This essay is situated at the intersection of nineteenth-century literary history, women’s literature, and print culture. It opens by resolving an admittedly minor debate about the identity of a contributor to the Canadian nineteenth-century journal, The Literary Garland. However, as a result of this resolution, a series of previously unnoted literary connections between Canadian authors and a single U.S. periodical is revealed; networks of Canadian literary women—both as writers and editors—are explored and our understanding of them expanded; and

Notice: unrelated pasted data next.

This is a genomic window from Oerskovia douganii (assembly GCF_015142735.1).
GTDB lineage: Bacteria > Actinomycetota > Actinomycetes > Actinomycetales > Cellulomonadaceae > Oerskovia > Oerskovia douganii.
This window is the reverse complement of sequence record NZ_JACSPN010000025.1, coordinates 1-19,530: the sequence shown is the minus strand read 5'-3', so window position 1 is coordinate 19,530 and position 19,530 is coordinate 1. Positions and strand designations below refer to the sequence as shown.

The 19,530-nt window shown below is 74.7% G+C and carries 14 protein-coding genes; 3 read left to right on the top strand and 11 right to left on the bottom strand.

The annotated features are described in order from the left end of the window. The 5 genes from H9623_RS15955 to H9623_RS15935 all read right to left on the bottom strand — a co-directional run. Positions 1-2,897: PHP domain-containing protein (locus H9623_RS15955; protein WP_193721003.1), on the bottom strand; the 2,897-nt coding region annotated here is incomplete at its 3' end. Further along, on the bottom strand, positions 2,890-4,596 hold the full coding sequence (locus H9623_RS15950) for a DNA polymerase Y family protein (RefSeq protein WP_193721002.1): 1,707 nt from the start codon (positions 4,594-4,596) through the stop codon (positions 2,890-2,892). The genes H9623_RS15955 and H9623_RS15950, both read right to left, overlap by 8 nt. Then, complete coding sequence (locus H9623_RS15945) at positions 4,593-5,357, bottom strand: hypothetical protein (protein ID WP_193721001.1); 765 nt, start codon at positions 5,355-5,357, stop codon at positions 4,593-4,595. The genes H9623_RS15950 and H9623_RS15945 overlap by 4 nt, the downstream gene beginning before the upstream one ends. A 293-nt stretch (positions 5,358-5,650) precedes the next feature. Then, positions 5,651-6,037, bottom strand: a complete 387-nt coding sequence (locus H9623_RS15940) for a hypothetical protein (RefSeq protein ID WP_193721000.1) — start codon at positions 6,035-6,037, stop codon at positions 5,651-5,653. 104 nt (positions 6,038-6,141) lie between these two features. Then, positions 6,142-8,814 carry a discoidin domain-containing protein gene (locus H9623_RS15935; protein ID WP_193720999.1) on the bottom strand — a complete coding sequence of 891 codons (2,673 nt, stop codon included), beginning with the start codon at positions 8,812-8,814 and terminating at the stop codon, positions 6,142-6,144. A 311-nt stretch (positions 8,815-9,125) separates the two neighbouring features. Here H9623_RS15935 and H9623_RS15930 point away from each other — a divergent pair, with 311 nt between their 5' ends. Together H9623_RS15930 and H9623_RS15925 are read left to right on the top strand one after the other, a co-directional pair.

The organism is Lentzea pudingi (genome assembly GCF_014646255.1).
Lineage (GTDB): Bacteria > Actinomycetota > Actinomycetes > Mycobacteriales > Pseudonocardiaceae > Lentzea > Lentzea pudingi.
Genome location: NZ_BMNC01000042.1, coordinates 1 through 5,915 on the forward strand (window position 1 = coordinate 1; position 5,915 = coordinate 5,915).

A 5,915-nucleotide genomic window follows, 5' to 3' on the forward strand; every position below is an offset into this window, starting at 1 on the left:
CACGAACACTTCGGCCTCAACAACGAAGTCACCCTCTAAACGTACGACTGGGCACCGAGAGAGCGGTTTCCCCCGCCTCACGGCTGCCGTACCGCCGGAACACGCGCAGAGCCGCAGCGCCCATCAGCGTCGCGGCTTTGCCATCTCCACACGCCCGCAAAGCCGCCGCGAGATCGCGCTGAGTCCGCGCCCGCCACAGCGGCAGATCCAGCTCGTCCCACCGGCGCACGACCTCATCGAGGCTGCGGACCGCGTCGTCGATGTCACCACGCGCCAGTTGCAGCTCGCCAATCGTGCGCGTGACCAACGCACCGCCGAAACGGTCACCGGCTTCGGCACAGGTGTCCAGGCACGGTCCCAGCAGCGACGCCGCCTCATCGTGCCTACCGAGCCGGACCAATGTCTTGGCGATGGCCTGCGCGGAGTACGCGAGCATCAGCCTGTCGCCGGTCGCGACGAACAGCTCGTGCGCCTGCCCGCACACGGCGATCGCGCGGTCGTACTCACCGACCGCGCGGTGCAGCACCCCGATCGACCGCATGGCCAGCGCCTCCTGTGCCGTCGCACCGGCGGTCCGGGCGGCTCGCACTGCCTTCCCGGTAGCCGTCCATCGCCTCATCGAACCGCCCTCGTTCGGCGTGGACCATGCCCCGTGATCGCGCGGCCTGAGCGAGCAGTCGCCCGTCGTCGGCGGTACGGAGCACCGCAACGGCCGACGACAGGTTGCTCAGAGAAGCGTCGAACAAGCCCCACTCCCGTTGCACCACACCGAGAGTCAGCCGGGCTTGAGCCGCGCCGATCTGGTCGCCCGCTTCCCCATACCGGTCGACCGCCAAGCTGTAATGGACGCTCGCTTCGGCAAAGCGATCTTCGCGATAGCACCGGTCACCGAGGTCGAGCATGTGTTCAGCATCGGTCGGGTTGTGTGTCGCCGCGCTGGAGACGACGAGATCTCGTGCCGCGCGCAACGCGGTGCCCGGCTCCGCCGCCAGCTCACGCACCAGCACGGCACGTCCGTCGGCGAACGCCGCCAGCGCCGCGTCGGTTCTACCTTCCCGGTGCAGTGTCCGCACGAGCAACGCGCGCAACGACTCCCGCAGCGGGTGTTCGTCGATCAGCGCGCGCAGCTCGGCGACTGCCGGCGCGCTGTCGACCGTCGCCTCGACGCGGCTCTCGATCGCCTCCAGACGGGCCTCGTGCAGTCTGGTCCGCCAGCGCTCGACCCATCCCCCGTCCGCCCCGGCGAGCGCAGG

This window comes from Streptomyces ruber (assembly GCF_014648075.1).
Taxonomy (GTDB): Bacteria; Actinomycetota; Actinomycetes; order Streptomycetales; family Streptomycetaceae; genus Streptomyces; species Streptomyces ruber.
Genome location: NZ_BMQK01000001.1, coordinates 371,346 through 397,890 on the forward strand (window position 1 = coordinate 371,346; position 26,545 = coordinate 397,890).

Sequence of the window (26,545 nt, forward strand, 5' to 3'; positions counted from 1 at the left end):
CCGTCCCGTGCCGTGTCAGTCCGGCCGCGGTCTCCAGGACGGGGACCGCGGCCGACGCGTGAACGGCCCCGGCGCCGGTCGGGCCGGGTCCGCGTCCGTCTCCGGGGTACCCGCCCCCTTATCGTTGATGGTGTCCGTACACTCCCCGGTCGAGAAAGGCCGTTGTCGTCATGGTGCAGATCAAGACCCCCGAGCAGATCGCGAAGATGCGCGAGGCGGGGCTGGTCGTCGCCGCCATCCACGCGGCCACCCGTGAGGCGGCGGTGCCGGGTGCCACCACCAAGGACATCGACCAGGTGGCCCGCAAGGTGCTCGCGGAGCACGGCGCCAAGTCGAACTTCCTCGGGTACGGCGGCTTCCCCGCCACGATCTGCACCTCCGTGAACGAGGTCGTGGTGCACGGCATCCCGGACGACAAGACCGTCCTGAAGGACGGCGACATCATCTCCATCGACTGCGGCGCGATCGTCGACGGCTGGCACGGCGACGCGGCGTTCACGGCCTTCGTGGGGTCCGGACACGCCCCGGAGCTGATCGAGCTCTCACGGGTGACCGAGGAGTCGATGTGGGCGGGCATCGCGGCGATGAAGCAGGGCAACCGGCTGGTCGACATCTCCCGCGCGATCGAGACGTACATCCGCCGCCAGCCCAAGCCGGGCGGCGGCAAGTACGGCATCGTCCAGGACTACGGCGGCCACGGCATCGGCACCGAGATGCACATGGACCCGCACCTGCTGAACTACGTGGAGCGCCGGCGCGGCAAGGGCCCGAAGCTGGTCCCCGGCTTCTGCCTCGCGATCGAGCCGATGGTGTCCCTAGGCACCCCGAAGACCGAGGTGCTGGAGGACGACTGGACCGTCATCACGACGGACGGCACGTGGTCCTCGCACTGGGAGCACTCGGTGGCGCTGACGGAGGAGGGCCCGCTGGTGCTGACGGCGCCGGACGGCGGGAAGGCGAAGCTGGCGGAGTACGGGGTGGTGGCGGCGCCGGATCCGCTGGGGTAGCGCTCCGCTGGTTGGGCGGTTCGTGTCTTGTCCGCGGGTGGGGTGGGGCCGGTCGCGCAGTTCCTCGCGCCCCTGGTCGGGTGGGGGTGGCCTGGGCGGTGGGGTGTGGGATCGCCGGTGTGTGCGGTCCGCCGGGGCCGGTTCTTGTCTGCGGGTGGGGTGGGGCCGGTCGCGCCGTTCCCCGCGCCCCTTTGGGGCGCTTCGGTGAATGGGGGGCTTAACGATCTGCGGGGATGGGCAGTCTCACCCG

lost writings by Canadian authors are identified. Those covered include Harriet Vaughan Cheney, Eliza Lanesford Cushing, Catherine Parr Traill, and Emma Donoghue Grant.
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